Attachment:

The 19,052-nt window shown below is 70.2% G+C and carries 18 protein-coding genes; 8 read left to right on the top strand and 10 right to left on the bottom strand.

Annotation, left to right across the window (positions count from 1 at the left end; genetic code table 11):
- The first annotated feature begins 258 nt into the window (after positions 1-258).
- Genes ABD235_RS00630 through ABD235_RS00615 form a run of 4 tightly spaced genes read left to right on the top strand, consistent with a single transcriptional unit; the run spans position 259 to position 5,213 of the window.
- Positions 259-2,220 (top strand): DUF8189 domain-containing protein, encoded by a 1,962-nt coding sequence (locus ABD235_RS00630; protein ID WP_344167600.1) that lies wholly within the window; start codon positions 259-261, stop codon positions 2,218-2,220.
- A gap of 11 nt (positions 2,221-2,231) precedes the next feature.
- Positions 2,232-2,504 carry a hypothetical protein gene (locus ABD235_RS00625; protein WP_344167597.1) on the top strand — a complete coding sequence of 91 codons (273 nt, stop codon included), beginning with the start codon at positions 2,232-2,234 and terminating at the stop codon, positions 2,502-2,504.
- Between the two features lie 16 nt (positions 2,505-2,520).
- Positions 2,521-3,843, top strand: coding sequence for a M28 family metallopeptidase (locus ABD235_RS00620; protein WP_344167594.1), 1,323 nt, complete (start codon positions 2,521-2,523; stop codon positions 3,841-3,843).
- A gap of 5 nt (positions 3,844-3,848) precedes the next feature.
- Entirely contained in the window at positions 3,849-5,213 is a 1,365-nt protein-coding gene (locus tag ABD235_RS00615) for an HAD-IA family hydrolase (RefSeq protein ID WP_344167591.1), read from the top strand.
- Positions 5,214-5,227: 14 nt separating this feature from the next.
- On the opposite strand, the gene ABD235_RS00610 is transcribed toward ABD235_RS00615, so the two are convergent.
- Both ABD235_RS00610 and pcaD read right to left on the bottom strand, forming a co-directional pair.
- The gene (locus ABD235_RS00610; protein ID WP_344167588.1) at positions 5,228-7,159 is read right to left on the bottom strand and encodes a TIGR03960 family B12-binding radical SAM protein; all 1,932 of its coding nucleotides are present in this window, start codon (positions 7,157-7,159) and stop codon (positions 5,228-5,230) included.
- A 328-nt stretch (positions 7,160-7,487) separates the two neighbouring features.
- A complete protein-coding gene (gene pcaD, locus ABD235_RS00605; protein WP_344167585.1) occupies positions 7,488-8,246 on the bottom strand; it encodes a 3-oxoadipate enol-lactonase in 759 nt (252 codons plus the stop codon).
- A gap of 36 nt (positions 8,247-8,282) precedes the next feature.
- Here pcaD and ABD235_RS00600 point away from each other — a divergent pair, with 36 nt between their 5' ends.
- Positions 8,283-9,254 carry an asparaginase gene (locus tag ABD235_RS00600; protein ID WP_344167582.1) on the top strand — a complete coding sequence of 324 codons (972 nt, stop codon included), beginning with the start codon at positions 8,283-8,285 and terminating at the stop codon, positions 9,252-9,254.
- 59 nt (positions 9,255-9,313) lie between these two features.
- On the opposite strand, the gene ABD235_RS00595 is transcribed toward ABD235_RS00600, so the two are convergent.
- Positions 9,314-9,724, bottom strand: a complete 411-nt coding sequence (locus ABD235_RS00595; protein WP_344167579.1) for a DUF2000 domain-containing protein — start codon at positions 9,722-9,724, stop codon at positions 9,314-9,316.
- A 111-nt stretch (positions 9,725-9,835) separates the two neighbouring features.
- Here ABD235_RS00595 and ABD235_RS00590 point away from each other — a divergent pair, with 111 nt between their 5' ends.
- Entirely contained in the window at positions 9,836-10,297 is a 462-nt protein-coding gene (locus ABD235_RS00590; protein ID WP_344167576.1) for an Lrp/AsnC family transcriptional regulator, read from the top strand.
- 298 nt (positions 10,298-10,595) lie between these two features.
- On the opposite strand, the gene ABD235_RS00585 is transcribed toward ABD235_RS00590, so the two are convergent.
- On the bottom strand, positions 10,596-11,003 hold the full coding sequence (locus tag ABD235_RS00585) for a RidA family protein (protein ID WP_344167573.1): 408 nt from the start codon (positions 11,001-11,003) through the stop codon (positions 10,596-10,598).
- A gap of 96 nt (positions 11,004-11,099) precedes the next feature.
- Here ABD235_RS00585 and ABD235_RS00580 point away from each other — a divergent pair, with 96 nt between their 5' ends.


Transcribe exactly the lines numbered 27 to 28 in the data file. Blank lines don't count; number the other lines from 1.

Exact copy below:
- 298 nt (positions 10,298-10,595) lie between these two features.
- On the opposite strand, the gene ABD235_RS00585 is transcribed toward ABD235_RS00590, so the two are convergent.